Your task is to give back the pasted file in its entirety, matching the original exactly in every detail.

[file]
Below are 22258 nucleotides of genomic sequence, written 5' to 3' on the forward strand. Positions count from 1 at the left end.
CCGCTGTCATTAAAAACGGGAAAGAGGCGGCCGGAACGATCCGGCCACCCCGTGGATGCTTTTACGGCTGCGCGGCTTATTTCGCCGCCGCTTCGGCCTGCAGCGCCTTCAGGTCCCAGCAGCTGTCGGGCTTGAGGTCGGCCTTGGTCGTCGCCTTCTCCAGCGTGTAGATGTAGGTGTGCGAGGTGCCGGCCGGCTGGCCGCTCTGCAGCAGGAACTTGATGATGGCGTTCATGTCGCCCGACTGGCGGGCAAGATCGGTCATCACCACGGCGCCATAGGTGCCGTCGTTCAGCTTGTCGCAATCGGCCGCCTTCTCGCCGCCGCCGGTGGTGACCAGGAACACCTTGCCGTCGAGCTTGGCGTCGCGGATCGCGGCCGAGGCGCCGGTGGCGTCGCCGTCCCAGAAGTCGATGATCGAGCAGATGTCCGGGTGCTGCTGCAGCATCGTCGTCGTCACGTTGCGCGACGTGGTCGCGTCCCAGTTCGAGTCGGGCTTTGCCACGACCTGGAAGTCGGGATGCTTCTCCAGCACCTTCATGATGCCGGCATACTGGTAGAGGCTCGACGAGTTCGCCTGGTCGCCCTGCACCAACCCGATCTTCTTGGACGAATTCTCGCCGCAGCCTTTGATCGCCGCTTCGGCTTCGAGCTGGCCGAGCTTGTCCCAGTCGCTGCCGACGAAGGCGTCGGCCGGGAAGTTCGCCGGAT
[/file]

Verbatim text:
Below are 22258 nucleotides of genomic sequence, written 5' to 3' on the forward strand. Positions count from 1 at the left end.
CCGCTGTCATTAAAAACGGGAAAGAGGCGGCCGGAACGATCCGGCCACCCCGTGGATGCTTTTACGGCTGCGCGGCTTATTTCGCCGCCGCTTCGGCCTGCAGCGCCTTCAGGTCCCAGCAGCTGTCGGGCTTGAGGTCGGCCTTGGTCGTCGCCTTCTCCAGCGTGTAGATGTAGGTGTGCGAGGTGCCGGCCGGCTGGCCGCTCTGCAGCAGGAACTTGATGATGGCGTTCATGTCGCCCGACTGGCGGGCAAGATCGGTCATCACCACGGCGCCATAGGTGCCGTCGTTCAGCTTGTCGCAATCGGCCGCCTTCTCGCCGCCGCCGGTGGTGACCAGGAACACCTTGCCGTCGAGCTTGGCGTCGCGGATCGCGGCCGAGGCGCCGGTGGCGTCGCCGTCCCAGAAGTCGATGATCGAGCAGATGTCCGGGTGCTGCTGCAGCATCGTCGTCGTCACGTTGCGCGACGTGGTCGCGTCCCAGTTCGAGTCGGGCTTTGCCACGACCTGGAAGTCGGGATGCTTCTCCAGCACCTTCATGATGCCGGCATACTGGTAGAGGCTCGACGAGTTCGCCTGGTCGCCCTGCACCAACCCGATCTTCTTGGACGAATTCTCGCCGCAGCCTTTGATCGCCGCTTCGGCTTCGAGCTGGCCGAGCTTGTCCCAGTCGCTGCCGACGAAGGCGTCGGCCGGGAAGTTCGCCGGAT